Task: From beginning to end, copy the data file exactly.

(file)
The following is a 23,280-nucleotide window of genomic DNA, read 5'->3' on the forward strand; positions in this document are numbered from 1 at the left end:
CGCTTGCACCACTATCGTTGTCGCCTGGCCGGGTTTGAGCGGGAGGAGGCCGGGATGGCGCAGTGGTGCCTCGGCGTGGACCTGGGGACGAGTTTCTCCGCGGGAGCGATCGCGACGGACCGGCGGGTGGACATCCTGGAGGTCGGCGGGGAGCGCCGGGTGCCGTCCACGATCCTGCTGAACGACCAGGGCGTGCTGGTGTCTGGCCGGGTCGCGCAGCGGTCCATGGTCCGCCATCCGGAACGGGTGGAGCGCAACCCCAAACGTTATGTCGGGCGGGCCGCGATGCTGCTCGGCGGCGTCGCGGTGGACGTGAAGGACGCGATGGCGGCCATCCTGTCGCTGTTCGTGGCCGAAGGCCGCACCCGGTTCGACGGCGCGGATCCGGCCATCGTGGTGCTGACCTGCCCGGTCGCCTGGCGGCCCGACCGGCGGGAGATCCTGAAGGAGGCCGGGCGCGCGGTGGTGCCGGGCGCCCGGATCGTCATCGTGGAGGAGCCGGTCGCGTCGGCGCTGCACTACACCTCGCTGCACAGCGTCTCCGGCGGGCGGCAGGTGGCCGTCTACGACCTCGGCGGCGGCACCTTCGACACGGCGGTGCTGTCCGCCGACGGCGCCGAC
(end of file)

The following is a 23,280-nucleotide window of genomic DNA, read 5'->3' on the forward strand; positions in this document are numbered from 1 at the left end:
CGCTTGCACCACTATCGTTGTCGCCTGGCCGGGTTTGAGCGGGAGGAGGCCGGGATGGCGCAGTGGTGCCTCGGCGTGGACCTGGGGACGAGTTTCTCCGCGGGAGCGATCGCGACGGACCGGCGGGTGGACATCCTGGAGGTCGGCGGGGAGCGCCGGGTGCCGTCCACGATCCTGCTGAACGACCAGGGCGTGCTGGTGTCTGGCCGGGTCGCGCAGCGGTCCATGGTCCGCCATCCGGAACGGGTGGAGCGCAACCCCAAACGTTATGTCGGGCGGGCCGCGATGCTGCTCGGCGGCGTCGCGGTGGACGTGAAGGACGCGATGGCGGCCATCCTGTCGCTGTTCGTGGCCGAAGGCCGCACCCGGTTCGACGGCGCGGATCCGGCCATCGTGGTGCTGACCTGCCCGGTCGCCTGGCGGCCCGACCGGCGGGAGATCCTGAAGGAGGCCGGGCGCGCGGTGGTGCCGGGCGCCCGGATCGTCATCGTGGAGGAGCCGGTCGCGTCGGCGCTGCACTACACCTCGCTGCACAGCGTCTCCGGCGGGCGGCAGGTGGCCGTCTACGACCTCGGCGGCGGCACCTTCGACACGGCGGTGCTGTCCGCCGACGGCGCCGAC